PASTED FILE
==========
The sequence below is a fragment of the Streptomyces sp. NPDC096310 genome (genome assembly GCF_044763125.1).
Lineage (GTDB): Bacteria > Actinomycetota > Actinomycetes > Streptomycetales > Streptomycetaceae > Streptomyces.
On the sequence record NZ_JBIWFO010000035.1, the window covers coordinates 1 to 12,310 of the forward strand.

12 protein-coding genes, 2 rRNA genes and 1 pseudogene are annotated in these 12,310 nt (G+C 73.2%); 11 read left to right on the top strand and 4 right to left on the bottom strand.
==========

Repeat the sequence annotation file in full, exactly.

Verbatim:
The sequence below is a fragment of the Streptomyces sp. NPDC096310 genome (genome assembly GCF_044763125.1).
Lineage (GTDB): Bacteria > Actinomycetota > Actinomycetes > Streptomycetales > Streptomycetaceae > Streptomyces.
On the sequence record NZ_JBIWFO010000035.1, the window covers coordinates 1 to 12,310 of the forward strand.

12 protein-coding genes, 2 rRNA genes and 1 pseudogene are annotated in these 12,310 nt (G+C 73.2%); 11 read left to right on the top strand and 4 right to left on the bottom strand.